Non-Refundable and Absolutely Forfeited Means Exactly That #462
Prior to April 2012, Section 12 of the standard Contract and Purchase and Sale (CPS) provided that unless the balance of the purchase price was paid by the buyer on the completion date set out in the contract, "the seller may, at the seller's option, terminate this contract, and, in such event, the amount paid by the buyer will be absolutely forfeited to the seller…on account of damages without prejudice to the Seller's other remedies."
As covered in the April 2012 issue of Legally Speaking1, two decisions of the BC Court of Appeal reached different conclusions as to whether Section 12 of the CPS required the deposit to be forfeited to the seller where the buyer failed to complete, but the seller had not suffered any actual damages.2
These two conflicting decisions were considered by the BC Supreme Court in 20123. In the Tang case, the buyer had failed to complete and the seller sought the "absolute forfeiture" of the deposit even though the seller had resold the property for a higher amount than that agreed to by the buyer. The buyer argued that, as a result of the resale at the higher amount, the seller had not suffered any damages and therefore, the buyer was entitled to the return of the deposit on the basis of the Agosti decision.
The BC Supreme Court concluded that the only difference between the two conflicting Court of Appeal decisions was that the Williamson decision, which determined that the deposit was forfeited even if the seller had suffered no damages, considered a contract where the deposit was described as both "non-refundable" and "absolutely forfeited". The Agosti decision, which concluded that the deposit was only forfeited if the seller had suffered damages, considered the then current standard CPS where the deposit was only described as "absolutely forfeited."
On the basis of that, somewhat narrow, distinction the BC Supreme Court concluded in Tang that because the then current CPS did not describe the deposit as both "non-refundable" and "absolutely forfeited", the Agosti decision applied and the deposit was to be returned to the buyer. The seller appealed that decision.
As a result, Section 12 of the standard CPS was immediately amended to provide that the deposit was both "non-refundable" and "absolutely forfeited" to negate the impact of the Agosti decision.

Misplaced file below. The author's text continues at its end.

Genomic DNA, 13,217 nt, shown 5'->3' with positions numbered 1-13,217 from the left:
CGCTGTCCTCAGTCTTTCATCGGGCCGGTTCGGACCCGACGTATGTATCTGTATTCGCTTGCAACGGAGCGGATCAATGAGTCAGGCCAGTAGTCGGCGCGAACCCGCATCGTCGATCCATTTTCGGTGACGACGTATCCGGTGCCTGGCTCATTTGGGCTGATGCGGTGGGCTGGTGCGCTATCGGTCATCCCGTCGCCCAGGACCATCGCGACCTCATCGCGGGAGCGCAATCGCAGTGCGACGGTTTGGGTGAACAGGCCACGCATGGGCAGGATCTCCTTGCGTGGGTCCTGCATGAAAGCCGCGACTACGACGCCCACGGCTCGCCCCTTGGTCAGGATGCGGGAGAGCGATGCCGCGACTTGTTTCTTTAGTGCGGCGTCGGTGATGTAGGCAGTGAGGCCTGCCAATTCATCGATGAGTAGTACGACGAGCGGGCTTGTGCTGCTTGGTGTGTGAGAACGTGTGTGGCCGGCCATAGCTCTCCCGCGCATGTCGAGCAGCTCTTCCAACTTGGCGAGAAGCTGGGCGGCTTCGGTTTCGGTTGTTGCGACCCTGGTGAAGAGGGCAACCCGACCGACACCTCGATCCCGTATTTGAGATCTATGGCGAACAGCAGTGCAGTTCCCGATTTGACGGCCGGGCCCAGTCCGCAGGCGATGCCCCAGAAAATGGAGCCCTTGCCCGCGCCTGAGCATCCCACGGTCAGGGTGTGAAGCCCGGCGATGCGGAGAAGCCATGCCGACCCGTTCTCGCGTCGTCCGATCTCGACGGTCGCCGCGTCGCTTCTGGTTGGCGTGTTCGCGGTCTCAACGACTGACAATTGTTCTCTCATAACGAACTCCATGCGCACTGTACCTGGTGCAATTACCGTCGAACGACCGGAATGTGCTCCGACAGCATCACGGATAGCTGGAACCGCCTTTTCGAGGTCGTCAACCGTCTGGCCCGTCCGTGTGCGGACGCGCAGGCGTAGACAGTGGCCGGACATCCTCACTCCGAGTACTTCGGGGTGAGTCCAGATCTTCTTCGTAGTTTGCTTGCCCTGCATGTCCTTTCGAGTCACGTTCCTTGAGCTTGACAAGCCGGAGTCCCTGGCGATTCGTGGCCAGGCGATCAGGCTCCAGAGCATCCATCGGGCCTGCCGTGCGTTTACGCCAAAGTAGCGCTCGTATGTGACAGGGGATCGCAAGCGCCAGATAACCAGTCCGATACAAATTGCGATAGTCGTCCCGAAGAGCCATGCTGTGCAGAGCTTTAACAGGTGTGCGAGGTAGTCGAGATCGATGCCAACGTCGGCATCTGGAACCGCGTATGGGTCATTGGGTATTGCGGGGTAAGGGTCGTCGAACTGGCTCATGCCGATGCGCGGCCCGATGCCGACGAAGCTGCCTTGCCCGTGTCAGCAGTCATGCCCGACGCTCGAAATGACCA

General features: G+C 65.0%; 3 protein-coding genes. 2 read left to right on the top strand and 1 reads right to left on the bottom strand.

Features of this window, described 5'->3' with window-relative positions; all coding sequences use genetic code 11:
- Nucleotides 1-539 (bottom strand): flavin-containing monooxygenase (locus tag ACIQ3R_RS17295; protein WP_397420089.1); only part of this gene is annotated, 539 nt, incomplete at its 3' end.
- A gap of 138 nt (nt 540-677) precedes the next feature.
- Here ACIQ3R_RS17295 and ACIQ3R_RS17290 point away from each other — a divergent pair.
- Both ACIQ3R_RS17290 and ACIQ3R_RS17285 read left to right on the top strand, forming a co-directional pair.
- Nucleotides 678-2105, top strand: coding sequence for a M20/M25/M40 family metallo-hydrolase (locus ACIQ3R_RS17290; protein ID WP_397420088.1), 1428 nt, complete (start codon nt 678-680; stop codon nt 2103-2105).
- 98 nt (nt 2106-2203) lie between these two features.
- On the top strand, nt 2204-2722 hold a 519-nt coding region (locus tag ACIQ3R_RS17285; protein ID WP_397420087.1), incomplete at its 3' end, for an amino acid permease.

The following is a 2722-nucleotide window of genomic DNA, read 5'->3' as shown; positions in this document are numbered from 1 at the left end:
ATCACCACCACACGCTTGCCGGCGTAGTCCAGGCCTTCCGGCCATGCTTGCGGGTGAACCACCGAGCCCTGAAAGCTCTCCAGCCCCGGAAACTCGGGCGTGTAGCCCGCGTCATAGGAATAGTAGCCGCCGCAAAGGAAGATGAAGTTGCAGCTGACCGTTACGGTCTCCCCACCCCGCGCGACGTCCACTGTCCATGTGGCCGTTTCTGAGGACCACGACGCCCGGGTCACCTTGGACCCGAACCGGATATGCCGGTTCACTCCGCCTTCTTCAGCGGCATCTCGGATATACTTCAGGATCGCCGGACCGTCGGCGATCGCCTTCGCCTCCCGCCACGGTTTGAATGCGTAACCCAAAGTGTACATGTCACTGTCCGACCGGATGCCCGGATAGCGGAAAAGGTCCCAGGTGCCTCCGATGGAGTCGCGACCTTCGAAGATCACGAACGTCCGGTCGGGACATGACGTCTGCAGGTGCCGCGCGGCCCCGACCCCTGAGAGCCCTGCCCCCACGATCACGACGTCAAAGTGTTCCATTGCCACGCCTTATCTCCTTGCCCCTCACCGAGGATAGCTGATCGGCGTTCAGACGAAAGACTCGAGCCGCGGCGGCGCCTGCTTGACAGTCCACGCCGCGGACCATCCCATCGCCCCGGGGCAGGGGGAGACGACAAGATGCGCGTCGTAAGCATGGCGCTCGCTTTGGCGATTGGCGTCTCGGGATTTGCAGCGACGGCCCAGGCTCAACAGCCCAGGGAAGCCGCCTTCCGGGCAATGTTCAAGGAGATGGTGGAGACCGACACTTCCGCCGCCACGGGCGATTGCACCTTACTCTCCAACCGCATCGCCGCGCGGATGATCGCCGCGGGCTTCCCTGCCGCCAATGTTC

In 2013, the BC Court of Appeal heard the Tang appeal and, in the context of that appeal, concluded that Agosti had been wrongly decided4. The Court of Appeal reaffirmed that where a buyer fails to complete the transaction, the "absolutely forfeited" language of Section 12 results in the deposit being forfeited regardless of whether or not the seller has suffered any damages as a result of the buyer's breach. The addition of the words "non-refundable" adds emphasis to that position.
The Court of Appeal concluded that the term "on account of damages" did not, as was implied in Agosti, mean "because of damages" but meant that the deposit would be "counted toward" such damages. If the seller has suffered actual damages, the amount of the deposit is applied toward those damages. If the seller has not suffered any actual damages, the amount of the deposit, and no more, is forfeited to the seller.
Nothing in this decision alters the responsibility of brokerages which hold deposits as stakeholders under the Real Estate Services Act. When holding a deposit as a stakeholder, the deposit cannot be released to either party without the consent of both parties (regardless of the language in Section 12). If the buyer refuses to provide that consent, the seller will be forced to commence a BC Supreme Court action to have the deposit "absolutely forfeited" to the seller, at which time the brokerage may pay the deposit into court.
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